WASHINGTON – George Soros is making it his job this year to get George Bush out of office,and Monday he defended spending millions of dollars of his own money on the effort.
“I'm deeply disturbed by the direction America has taken under President Bush,” he said during a discussion about his latest book,“The Bubble of American Supremacy: Correcting the Misuse of American Power.”
He spoke to journalists and members of political and diplomatic interest groups at the Carnegie Endowment for International Peace.
Soros,an investor and philanthropist,has drawn criticism recently for donating more than $15 million to anti-Bush groups that remain able to raise so-called “soft money” under campaign finance laws that prohibit the candidates and political parties from doing so.
The money went to America Coming Together,the Center for American Progress and MoveOn.org,all groups with Democratic or liberal ties.
Soros is not supporting a particular Democratic candidate. While he admitted he is “keen” on former Vermont governor Howard Dean,Soros said he also supports retired general Wesley Clark and Sen. John F. Kerry,Mass.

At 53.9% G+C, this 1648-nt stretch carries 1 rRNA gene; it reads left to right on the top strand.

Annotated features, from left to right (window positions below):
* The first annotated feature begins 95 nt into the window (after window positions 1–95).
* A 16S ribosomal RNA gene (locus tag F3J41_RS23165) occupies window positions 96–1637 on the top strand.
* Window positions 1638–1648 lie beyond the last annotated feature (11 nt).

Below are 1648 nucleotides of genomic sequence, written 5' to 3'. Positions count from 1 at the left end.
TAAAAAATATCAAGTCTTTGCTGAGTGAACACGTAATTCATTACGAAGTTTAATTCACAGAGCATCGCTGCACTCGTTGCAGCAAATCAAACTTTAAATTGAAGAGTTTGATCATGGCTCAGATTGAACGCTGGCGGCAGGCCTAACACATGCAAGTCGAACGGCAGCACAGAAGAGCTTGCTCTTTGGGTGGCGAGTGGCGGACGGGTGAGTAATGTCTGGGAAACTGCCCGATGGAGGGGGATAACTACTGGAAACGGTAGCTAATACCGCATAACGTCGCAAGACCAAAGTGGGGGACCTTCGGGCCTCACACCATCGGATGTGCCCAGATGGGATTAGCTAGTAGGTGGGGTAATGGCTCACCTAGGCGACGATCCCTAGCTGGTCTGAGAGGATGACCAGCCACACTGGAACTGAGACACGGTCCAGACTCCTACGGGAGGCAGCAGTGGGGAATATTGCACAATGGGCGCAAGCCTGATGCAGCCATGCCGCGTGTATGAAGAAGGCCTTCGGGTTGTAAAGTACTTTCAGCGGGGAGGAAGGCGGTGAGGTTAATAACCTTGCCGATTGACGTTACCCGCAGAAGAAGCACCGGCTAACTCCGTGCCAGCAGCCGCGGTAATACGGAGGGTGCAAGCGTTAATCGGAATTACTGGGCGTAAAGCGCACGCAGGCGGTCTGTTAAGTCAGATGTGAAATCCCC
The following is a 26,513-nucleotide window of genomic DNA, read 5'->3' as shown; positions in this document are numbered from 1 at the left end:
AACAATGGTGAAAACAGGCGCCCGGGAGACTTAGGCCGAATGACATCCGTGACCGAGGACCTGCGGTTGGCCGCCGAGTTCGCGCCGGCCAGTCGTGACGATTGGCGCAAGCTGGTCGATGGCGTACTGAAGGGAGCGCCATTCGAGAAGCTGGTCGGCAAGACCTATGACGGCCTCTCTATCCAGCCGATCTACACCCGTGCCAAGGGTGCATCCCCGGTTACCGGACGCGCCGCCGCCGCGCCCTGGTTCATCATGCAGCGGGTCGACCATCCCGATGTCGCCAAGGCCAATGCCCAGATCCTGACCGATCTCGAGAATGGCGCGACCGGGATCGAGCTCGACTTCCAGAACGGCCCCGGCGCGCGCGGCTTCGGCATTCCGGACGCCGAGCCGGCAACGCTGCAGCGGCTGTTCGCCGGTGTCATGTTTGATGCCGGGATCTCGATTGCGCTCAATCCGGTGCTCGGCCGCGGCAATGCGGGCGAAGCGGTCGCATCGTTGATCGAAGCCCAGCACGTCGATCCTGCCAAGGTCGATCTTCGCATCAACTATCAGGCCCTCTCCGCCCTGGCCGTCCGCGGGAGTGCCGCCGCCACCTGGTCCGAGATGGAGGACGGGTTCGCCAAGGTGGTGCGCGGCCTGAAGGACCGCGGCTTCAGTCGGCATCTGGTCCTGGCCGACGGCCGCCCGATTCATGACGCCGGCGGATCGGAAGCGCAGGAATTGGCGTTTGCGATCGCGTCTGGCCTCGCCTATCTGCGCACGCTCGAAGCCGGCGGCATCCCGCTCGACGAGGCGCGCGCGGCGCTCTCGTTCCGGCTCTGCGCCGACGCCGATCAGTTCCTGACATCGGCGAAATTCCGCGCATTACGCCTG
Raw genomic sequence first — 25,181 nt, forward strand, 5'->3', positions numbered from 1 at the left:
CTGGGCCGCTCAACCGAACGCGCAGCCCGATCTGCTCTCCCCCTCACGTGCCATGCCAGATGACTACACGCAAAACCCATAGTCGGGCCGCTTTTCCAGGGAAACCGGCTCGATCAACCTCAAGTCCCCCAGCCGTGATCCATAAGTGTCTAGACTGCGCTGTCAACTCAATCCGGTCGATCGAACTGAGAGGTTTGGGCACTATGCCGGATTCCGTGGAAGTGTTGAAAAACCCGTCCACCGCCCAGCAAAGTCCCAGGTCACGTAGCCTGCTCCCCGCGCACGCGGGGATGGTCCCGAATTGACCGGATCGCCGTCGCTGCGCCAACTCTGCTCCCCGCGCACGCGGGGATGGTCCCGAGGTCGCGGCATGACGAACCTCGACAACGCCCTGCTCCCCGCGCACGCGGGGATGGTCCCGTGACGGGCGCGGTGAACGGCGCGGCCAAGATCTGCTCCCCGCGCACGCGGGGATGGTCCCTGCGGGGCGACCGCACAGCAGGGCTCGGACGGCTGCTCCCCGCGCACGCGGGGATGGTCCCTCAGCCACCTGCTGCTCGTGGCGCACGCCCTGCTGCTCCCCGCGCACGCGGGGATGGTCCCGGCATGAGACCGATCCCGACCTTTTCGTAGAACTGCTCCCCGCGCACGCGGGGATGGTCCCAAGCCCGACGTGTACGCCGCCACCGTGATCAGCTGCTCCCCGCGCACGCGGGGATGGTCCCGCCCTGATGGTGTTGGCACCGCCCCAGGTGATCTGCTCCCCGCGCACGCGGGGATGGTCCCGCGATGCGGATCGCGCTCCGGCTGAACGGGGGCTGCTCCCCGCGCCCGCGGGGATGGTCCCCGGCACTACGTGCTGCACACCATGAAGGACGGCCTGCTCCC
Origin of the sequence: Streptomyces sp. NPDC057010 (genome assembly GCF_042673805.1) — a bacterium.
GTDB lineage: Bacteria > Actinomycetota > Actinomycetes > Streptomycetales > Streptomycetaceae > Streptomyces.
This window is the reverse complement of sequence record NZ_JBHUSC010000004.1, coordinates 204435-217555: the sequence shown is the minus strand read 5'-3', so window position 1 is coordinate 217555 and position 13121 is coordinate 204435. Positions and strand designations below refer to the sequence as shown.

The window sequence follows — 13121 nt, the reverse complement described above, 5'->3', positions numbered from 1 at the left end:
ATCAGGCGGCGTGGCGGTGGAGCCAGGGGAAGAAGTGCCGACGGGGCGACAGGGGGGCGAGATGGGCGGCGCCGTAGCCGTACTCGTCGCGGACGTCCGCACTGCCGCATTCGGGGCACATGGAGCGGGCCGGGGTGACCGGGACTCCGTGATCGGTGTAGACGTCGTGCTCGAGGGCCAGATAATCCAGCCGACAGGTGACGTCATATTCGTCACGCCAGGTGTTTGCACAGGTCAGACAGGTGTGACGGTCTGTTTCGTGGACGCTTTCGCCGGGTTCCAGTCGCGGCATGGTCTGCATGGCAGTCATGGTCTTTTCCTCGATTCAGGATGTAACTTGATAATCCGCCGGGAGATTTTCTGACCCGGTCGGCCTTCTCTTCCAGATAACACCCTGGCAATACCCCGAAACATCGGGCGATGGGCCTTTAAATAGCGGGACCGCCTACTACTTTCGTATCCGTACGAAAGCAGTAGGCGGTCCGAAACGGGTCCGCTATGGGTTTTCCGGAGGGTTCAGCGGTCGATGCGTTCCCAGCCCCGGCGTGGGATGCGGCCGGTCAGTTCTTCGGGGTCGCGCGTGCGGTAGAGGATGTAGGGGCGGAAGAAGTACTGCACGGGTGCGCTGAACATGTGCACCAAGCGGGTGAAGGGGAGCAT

He did not say how much more money he is willing to give,but recently told the Washington Post he would go bankrupt if Bush's ousting could be guaranteed.
Soros was a vocal critic of the Bush administration's foreign policy during the war in Iraq,which he called imperialistic. He said the war on terror was used as a pretext to push the “Bush Doctrine,” which he said accepts pre-emptive military action and is intolerant of global rivals.
Soros said he was glad Saddam Hussein was found but that his capture “doesn't change the fact the invasion of Iraq was a grievous mistake.” He said the only way to make Iraq's new government legitimate is through an election.
Soros heads Soros Fund Management and is the founder of Open Societies Network.